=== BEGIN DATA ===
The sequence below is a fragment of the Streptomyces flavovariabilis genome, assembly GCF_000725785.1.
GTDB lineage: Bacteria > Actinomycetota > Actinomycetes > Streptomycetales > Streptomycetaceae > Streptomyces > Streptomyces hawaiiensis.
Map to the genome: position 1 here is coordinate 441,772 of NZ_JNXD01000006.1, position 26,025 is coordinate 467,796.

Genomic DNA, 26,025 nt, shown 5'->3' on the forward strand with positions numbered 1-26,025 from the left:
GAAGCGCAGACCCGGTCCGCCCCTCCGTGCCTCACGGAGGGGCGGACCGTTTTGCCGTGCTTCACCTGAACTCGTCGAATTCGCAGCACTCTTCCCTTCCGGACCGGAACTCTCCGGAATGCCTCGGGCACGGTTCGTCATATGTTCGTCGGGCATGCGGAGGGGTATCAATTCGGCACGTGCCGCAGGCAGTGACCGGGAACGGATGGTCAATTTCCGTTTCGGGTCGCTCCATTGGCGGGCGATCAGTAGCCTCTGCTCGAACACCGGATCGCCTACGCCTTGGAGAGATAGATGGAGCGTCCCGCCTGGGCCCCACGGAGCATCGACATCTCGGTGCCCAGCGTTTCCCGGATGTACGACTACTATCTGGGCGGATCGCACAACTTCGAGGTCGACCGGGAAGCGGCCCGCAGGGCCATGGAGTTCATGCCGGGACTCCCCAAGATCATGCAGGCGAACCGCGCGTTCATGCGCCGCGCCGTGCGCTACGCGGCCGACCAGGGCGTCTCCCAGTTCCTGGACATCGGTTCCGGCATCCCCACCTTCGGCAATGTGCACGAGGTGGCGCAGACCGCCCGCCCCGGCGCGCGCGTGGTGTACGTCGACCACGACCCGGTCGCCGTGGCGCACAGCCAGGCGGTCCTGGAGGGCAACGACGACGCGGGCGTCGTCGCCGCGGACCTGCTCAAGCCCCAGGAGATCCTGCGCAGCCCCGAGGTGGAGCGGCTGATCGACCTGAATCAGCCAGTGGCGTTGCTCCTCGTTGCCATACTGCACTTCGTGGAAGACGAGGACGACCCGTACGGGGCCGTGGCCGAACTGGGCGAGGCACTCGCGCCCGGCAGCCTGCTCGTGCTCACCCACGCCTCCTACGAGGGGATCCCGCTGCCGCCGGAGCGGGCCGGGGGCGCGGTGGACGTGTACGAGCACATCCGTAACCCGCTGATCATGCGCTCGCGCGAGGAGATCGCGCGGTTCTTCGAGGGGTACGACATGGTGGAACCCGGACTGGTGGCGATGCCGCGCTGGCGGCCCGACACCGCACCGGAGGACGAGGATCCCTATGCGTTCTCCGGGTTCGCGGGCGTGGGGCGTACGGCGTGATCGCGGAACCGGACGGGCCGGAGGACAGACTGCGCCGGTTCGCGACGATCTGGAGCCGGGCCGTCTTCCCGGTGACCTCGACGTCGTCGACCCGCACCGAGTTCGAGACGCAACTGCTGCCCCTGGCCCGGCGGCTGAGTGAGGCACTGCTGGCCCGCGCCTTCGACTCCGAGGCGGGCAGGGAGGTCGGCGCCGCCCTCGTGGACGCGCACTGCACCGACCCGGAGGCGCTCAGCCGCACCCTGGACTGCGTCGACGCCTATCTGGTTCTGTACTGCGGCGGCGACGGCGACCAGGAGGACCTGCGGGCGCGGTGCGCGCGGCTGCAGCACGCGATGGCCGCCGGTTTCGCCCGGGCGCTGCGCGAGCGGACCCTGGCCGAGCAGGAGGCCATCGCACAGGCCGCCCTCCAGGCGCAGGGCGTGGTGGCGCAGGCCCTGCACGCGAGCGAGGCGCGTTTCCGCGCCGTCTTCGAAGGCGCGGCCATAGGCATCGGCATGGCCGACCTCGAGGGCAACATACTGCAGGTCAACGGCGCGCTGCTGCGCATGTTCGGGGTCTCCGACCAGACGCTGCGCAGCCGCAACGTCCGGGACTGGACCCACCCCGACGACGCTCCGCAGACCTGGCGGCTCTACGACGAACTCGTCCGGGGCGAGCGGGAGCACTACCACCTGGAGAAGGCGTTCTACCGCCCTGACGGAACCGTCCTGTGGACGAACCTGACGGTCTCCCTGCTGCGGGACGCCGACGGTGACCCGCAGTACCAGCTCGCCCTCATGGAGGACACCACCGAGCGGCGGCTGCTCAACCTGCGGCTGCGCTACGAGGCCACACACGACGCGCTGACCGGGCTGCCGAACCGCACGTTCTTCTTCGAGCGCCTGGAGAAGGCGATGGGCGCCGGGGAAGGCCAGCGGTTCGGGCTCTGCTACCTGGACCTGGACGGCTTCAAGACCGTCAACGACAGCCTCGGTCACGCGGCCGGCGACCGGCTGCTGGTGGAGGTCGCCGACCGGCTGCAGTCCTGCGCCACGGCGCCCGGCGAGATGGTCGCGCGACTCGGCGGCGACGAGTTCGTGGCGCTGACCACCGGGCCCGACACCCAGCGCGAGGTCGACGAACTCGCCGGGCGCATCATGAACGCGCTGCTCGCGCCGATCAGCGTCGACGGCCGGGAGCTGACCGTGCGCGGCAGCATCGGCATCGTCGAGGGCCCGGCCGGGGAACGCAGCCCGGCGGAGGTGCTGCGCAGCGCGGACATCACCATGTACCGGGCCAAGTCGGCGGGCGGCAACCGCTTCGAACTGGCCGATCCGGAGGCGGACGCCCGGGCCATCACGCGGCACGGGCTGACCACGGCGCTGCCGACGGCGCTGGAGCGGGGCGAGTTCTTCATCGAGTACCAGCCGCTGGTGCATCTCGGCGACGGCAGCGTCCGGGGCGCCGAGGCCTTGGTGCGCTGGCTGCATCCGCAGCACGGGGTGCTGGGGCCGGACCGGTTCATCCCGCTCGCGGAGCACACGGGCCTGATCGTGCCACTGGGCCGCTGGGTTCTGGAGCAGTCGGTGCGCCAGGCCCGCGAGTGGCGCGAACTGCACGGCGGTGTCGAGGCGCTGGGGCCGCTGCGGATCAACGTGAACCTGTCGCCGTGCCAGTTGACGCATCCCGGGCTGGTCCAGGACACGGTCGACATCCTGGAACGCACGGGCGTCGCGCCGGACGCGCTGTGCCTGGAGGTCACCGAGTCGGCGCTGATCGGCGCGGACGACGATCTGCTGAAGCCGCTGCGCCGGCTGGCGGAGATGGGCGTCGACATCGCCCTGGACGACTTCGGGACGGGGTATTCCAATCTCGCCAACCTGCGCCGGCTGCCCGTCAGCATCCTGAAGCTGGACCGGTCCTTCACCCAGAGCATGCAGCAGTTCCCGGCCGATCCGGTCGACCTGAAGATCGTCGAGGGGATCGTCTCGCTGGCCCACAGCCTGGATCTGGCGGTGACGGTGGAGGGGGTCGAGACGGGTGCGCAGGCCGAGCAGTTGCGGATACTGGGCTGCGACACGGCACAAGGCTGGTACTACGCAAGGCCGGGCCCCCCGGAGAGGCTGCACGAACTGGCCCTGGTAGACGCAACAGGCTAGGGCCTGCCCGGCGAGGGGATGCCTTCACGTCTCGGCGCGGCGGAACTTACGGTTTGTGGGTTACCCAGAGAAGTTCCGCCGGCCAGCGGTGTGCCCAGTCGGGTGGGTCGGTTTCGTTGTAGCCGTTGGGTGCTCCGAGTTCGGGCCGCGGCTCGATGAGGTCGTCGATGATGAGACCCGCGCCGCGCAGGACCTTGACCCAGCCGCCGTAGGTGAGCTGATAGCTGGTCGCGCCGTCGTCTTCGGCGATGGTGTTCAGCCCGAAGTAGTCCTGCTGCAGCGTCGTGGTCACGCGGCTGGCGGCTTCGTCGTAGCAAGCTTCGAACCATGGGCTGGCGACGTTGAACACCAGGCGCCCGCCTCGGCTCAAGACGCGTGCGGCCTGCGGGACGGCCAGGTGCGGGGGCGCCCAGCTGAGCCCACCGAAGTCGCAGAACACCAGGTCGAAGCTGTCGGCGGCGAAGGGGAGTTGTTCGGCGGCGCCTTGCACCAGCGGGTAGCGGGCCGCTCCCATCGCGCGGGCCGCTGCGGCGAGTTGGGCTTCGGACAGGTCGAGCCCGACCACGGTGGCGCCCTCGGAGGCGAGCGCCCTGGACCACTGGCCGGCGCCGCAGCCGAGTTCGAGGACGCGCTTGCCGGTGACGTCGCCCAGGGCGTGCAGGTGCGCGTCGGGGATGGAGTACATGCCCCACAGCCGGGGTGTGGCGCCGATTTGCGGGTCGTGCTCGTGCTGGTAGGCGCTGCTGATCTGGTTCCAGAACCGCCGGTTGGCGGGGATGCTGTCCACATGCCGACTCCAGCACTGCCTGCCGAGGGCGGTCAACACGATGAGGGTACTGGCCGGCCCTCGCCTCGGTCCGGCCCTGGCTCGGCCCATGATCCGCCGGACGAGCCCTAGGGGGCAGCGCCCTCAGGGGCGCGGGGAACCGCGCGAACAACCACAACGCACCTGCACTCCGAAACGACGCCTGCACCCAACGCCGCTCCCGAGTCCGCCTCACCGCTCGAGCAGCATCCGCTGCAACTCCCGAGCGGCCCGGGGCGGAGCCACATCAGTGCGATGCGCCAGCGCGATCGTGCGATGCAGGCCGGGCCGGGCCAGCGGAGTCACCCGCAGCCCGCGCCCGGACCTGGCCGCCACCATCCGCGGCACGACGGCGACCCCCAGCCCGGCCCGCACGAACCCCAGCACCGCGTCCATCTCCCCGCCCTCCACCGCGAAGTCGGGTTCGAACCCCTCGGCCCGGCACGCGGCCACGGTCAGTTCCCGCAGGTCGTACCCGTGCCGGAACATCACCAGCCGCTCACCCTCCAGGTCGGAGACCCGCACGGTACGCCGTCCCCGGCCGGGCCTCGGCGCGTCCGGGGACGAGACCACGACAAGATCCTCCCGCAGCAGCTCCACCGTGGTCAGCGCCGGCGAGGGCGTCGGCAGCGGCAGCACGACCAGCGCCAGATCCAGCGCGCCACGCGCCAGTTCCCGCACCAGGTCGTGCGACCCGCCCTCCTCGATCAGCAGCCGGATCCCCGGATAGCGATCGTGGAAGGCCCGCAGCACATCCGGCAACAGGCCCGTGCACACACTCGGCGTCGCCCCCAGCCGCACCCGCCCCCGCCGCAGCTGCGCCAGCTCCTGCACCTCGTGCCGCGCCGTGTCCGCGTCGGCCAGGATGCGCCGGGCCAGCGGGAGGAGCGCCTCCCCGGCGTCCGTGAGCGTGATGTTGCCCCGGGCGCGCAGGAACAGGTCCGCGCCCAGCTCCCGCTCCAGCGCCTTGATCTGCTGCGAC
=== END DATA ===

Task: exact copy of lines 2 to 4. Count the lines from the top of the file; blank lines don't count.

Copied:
GTDB lineage: Bacteria > Actinomycetota > Actinomycetes > Streptomycetales > Streptomycetaceae > Streptomyces > Streptomyces hawaiiensis.
Map to the genome: position 1 here is coordinate 441,772 of NZ_JNXD01000006.1, position 26,025 is coordinate 467,796.

Genomic DNA, 26,025 nt, shown 5'->3' on the forward strand with positions numbered 1-26,025 from the left: